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If there could be a scientific explanation for why fanboyism is a destructive force within video gaming, trust PBS (and Kill Screen‘s Jamin Warren) to find it. “A 2011 study found that … people have biases against creativity.” That’s one reason why you’re getting sequel after sequel every year.
“The best way I’ve ever been able to describe a car is think of it as a really complicated wind instrument. The engine is sucking air in, it’s causing an explosion, and it’s sucking air out. That creates a note that resonates through the pipe much as you would with a brass instrument. By adjusting the length and the diameter of the pipe, you change the note of the car.”
OK, yes, fine. This post is at least partly an excuse for me to finally tag something “Downton Abbey” here at Kotaku. But in this case, the tag is warranted — over at Kill Screen, writer Sarah Elmaleh (who some of you may remember as the voice of Aeris in that column I wrote about silent protagonists) and illustrator Daniel Purvis have put together a series of fake playing cards depicting a Magic: The Gathering-like Downton Abbey card game.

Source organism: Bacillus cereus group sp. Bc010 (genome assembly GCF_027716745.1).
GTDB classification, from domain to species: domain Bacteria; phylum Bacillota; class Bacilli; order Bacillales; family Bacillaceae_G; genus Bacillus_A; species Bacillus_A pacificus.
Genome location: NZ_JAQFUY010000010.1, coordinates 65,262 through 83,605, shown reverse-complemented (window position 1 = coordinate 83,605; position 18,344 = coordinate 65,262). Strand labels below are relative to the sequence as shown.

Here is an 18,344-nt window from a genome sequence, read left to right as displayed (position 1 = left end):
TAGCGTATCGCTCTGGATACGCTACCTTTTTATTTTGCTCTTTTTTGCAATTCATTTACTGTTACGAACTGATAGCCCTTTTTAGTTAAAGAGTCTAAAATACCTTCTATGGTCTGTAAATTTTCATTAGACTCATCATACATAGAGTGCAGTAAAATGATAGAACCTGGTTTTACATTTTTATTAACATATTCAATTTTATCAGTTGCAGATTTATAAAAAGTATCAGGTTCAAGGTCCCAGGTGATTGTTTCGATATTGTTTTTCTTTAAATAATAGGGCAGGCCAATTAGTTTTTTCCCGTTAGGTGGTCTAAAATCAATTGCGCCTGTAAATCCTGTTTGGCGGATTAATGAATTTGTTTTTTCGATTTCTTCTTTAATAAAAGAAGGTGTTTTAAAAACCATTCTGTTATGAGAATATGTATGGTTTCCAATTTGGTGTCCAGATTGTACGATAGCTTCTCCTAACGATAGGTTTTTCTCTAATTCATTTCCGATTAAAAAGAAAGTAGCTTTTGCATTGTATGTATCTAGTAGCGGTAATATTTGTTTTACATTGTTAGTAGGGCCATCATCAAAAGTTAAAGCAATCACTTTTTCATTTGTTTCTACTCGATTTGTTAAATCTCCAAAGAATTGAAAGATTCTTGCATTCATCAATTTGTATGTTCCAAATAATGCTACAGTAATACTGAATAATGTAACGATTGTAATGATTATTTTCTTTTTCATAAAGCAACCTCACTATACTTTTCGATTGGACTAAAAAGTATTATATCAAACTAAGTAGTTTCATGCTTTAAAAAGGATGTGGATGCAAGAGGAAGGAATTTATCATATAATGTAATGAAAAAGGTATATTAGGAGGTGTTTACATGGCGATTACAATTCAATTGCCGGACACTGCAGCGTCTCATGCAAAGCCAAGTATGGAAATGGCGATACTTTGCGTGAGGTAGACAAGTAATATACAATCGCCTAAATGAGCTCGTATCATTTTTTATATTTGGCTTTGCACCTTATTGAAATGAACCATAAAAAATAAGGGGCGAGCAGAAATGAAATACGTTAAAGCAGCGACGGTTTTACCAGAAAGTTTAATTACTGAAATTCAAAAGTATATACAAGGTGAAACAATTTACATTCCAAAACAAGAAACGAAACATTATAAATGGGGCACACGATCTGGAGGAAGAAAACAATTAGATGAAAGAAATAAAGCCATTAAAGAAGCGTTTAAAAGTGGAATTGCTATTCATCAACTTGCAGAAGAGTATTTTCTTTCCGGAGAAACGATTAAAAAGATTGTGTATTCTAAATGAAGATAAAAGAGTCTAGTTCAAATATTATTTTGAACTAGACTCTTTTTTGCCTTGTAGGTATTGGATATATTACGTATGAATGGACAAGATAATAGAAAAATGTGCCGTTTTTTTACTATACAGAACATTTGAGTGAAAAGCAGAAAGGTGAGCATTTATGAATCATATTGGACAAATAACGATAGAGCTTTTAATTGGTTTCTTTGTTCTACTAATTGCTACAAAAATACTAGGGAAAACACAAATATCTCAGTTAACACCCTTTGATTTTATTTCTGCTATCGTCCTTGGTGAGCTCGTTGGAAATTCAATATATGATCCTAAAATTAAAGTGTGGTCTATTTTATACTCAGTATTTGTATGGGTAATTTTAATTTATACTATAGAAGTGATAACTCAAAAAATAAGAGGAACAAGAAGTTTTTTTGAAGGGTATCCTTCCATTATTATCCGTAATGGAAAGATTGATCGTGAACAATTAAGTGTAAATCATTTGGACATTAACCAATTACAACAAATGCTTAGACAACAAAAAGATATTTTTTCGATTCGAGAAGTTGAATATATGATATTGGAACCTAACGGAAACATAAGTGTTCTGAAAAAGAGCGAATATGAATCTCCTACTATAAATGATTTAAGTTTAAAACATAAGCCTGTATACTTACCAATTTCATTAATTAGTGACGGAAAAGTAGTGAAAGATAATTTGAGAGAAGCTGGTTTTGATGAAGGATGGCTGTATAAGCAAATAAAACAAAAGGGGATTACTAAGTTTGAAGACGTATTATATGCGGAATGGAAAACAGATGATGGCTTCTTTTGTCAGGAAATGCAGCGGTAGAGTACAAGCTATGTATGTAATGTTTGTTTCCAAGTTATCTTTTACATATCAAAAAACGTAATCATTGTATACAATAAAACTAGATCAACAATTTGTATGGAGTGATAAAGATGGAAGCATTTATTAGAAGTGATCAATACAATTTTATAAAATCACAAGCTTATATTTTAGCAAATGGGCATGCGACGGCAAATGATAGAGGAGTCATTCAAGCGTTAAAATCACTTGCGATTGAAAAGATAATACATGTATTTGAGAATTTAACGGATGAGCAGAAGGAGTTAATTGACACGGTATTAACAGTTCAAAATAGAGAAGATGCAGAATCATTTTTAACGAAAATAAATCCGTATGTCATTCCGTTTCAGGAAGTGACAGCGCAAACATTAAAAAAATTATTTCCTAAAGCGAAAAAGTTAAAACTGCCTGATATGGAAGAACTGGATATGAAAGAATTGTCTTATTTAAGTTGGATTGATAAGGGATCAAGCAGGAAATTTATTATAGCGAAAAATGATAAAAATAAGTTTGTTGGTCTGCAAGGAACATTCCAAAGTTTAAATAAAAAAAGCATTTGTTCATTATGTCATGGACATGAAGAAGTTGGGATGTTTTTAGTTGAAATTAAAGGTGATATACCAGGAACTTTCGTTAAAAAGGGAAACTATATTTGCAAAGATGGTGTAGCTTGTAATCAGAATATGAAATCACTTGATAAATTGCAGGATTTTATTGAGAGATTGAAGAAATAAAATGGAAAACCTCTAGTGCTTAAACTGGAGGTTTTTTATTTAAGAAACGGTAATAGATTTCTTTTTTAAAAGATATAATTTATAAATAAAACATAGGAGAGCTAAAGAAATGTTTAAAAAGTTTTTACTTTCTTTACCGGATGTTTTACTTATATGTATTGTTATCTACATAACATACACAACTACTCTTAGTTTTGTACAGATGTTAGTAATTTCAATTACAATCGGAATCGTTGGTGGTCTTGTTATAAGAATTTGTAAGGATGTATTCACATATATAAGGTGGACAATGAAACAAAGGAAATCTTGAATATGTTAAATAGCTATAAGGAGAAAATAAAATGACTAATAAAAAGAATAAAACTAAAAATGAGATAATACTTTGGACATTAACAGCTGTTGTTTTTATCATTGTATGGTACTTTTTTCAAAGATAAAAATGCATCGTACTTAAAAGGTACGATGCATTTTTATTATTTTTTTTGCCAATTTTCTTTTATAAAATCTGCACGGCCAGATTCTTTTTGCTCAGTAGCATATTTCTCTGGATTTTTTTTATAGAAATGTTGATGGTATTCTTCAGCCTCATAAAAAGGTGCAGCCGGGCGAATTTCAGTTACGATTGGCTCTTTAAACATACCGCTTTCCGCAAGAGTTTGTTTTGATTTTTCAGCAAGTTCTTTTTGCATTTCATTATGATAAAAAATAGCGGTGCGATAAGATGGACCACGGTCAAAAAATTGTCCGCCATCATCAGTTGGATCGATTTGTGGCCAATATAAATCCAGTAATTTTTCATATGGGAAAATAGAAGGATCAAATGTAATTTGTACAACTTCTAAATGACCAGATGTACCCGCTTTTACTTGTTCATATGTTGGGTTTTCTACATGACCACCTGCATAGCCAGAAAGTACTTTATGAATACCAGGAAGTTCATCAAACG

Did that headline get your attention? Good, because you should go and read this super-cool piece by Kill Screen‘s Lana Polansky about mechanics, practice, saxophone, jazz, and Street Fighter. (It also features the amazing illustration above, drawn by Daniel Purvis.)
This is so cool. I’m not sure how many of you are aware of PixelVixen707 — she was a video game blogger named Rachael Webster who was smart, opinionated and quickly rose to a good amount of visibility back in 2008. She was also a complete fabrication. It was a huge mystery and a great story — a while back, the website Critical Distance wrote this exceptionally well-compiled breakdown of the situation tracking the course of her rise and eventual retirement.